European settlers first began to arrive here in 1837 and the Walwa township was surveyed by 1870. Our family moved there from Melbourne in 1951 when I was four years old.
Walwa is pronounced as it is spelled with the only variation I remember as being Wall-Wah. We were told as kids it was an Aboriginal word meaning ‘a meeting of waters’, but not having ever seen an aborigine that didn’t mean much.
The river is the Murray but of course the native Australians didn’t call it that and it had different names along its length. The river still looks much like that photo above from this point upstream but 30 kilometers downstream it disappears into the Hume Weir, dammed near Albury in 1936.
Mounted on canvas, this rolled map was a special childhood object (and I’ve kept it safe after many house moves). I knew all those river bends, the rock types and where the granite hills changed from red to grey and where to find its minerals, tin and felspar. We lived on the edge of the Upper Ordovician facing the Alluvial flats. Click to see it larger.
My father was employed as the engineer at the Walwa Butter Factory, the buildings you see along the horizontal road in the middle of the image above. The town is the white buildings in the middle distance. The factory is actually closer to the town of Jingellic in NSW where I went to school (it’s spelt as Jinjellic on the map above).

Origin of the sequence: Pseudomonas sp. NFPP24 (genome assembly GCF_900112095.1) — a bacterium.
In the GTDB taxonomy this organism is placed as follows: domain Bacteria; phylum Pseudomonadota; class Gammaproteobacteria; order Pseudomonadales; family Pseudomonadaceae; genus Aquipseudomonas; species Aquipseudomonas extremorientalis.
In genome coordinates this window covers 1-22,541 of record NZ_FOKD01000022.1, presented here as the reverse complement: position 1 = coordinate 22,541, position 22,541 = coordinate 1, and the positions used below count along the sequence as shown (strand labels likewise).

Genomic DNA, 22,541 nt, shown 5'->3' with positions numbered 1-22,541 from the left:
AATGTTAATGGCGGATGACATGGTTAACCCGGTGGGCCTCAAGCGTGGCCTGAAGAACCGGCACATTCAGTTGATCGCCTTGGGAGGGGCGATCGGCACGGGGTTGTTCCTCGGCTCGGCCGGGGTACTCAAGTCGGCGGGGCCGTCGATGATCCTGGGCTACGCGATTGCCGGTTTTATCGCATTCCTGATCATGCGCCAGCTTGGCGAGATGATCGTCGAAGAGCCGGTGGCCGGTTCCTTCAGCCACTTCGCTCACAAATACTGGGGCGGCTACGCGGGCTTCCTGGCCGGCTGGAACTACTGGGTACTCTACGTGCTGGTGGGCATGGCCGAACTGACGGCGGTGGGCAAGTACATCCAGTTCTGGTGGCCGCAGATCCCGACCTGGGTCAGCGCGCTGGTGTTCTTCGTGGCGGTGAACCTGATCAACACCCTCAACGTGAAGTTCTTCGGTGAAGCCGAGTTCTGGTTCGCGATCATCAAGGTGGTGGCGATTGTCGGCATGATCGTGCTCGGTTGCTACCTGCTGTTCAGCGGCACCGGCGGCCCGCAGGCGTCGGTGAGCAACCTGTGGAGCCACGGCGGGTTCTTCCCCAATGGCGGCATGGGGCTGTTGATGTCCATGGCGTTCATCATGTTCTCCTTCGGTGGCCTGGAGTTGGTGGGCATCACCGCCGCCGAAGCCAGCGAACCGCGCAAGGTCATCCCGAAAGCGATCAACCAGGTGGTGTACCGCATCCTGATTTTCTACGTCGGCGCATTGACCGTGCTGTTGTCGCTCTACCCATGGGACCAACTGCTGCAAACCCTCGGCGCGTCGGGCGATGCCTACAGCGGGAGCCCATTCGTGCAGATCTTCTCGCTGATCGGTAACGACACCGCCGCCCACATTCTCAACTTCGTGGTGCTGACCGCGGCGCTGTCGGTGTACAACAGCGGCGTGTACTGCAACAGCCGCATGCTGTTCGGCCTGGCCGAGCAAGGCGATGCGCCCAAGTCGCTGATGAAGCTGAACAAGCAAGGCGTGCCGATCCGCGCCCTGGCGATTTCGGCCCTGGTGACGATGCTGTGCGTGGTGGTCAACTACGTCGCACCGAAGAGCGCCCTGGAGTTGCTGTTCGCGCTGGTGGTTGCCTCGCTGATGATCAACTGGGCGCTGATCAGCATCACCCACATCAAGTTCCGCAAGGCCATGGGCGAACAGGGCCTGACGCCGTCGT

I’ll add some of my Facebook posts here as well, this was during the recent bushfires.
While Walwa and Jingellic, where I grew up, are under evacuate orders, I offer this view of the Murray River Valley there. I have lots of other bits from visits but this grassy hill says something about vulnerability. It was taken in early January 1969, from a Standard 8mm film I transferred myself. (So it’s low resolution, so watch it small). It shows Margaret Bourke , Susan Hayman and Rikki Bewley (that’s her on the slope suffering from arthritis and quite sick of walking).The Black & White image at the end would have been maybe 15 years earlier, and was probably taken by me or my father. It doesn’t include brother Phillip or I, it shows my sister Jill Branagan, my mother on one elbow, and some friends of ours. It looks back past the Butter Factory towards Walwa township.
There’s a muddy island in lower foreground centre, and in the wild bushfires of 1952, the kids who lived along the three houses on that factory road where taken there, wading through the water the fires raced over the hills to the right. Over our shoulders, we watched the fire explode along the crest of the hill and raced across the dry grass as we looked back. The factory and homes were saved. My mother was driving a water-cart and I remember that she was always remorseful because that day she ran over our pet dog in the panic.
Isn’t Kodachrome’s saturation beautiful fifty years later?
Stay safe Walwa.